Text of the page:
In the United Kingdom, local authority officers and benefit claimants are both the victims of toxic and disconnected central government policies. Policies that combine to escalate the number of homeless and hungry families. The benefits freeze is bad enough (Benefits freeze leaves a third of claimants ‘with £100 to live on a month’), but, in 2012, the government introduced another measure that is particularly hard on London families. It allows local-authority housing departments to offer homeless families in temporary council housing at £90 a week rent a move into permanent private-sector housing at £300 a week rent for a two-bed home, for example (see table).

Families must accept the council’s first offer or they are deemed intentionally homeless and struck off the list of those the council has a duty to house. The unintended consequence of the 2012 measure is that a family’s total benefit income, including housing benefit, can be forced over the London benefit cap of £442.31 by high private-sector rent. The government cuts the housing benefit to enforce the cap on the total benefit income. Thar leaves rent to be paid by the family’s remaining benefits They have been frozen and are already short of £100 a month to live on. Hunger and homelessness are inevitable.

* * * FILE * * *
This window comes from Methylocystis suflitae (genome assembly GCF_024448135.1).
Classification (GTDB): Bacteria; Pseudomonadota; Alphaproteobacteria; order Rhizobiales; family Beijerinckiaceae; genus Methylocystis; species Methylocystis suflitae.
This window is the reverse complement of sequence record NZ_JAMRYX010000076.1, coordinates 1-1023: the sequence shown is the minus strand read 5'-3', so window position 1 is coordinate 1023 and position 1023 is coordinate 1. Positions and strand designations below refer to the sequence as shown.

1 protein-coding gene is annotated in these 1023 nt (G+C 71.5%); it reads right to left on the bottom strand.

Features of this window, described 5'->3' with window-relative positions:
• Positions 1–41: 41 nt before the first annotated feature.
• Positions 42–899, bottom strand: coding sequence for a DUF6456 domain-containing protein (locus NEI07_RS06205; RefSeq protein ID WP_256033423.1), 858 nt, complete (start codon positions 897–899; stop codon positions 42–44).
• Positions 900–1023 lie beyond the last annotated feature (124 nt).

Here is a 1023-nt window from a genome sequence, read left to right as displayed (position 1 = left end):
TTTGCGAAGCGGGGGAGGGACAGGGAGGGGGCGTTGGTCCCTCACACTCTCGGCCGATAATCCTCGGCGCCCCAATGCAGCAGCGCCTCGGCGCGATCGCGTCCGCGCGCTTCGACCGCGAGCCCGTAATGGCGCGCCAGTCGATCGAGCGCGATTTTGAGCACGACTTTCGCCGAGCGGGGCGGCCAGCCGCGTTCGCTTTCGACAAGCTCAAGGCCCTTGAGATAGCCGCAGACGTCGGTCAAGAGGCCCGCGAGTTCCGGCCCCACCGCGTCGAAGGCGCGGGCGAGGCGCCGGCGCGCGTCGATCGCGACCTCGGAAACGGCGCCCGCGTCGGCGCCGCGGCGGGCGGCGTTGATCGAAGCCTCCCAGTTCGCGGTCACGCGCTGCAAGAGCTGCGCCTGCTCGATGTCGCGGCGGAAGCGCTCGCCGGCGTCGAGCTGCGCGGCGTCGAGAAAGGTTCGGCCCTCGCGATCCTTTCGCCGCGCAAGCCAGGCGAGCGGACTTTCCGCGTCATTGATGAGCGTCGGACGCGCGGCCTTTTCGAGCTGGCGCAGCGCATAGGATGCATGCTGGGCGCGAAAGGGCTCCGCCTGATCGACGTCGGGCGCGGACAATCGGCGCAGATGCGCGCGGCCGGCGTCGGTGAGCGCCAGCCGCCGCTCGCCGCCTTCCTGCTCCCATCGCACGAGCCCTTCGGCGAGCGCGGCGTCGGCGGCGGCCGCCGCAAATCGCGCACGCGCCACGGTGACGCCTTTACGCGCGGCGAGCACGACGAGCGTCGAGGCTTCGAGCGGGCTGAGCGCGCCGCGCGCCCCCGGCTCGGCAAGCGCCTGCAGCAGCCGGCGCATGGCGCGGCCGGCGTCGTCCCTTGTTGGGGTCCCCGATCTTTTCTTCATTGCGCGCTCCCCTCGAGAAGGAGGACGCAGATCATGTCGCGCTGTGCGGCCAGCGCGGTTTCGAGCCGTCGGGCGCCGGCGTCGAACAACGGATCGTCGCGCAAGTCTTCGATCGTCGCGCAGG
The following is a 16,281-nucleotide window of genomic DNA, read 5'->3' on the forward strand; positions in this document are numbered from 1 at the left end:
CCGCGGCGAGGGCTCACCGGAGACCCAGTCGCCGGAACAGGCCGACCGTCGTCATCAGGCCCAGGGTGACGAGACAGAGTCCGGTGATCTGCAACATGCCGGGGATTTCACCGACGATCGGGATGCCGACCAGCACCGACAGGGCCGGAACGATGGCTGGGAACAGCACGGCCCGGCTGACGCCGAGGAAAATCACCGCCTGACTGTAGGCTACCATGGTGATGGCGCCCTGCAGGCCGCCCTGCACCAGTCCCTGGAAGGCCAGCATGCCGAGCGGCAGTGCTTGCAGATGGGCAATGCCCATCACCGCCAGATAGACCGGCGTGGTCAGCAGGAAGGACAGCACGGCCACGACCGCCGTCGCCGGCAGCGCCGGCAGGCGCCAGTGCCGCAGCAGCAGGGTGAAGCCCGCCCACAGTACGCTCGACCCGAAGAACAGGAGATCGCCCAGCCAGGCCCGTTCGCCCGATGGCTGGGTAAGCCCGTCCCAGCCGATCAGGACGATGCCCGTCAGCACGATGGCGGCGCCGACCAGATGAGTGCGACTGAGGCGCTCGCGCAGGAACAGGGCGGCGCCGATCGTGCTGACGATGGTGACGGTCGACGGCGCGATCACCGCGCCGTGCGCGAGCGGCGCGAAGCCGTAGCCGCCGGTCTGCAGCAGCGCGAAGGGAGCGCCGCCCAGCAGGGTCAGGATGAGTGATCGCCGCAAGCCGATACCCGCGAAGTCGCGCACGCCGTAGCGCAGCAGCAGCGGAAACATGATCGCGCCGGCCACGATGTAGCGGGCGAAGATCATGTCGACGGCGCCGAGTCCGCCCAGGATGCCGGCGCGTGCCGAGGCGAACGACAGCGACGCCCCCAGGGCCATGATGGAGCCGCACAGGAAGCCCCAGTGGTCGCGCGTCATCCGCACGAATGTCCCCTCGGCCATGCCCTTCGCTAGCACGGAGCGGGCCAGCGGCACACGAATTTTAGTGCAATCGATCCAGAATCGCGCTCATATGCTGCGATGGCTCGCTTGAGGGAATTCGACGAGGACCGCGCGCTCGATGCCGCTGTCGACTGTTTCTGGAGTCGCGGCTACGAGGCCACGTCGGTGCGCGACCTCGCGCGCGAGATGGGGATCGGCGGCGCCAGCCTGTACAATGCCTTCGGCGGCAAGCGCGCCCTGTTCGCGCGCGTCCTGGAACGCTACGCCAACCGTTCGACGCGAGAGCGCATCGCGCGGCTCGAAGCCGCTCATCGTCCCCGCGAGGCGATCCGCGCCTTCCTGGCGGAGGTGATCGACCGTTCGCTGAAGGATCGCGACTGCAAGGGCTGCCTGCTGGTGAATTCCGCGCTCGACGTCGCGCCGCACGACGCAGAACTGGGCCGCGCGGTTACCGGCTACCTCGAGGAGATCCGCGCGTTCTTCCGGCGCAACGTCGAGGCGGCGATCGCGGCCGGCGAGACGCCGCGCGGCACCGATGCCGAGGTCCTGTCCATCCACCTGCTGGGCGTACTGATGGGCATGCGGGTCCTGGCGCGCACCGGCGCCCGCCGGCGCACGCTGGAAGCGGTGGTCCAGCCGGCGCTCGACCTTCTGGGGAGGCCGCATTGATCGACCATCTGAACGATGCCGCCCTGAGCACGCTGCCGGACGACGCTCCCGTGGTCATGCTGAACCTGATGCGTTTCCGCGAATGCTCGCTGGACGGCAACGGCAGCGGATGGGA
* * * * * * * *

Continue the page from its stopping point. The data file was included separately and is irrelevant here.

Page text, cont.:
UK is the only nation in the world requiring renters to pay the landlord’s property tax.

The UK being the only nation in the world requiring renters to pay the landlord’s property tax adds the straw that breaks the camels back. That is a great injustice. The council tax is a property tax based on 1991 evaluations after the poll tax was abolished and the council tax introduced.

There is a tenant of my acquaintance who lives in a private two-bed terraced house in Tottenham that was bought new for £95,000 in 1999. An identical property next door, also new in 1999, is on the market for £425,000. The landlord is £330,000 richer, unearned and untaxed, while the tenant has paid about £1,000 a year in property/council tax for 20 years, so is £20,000 poorer.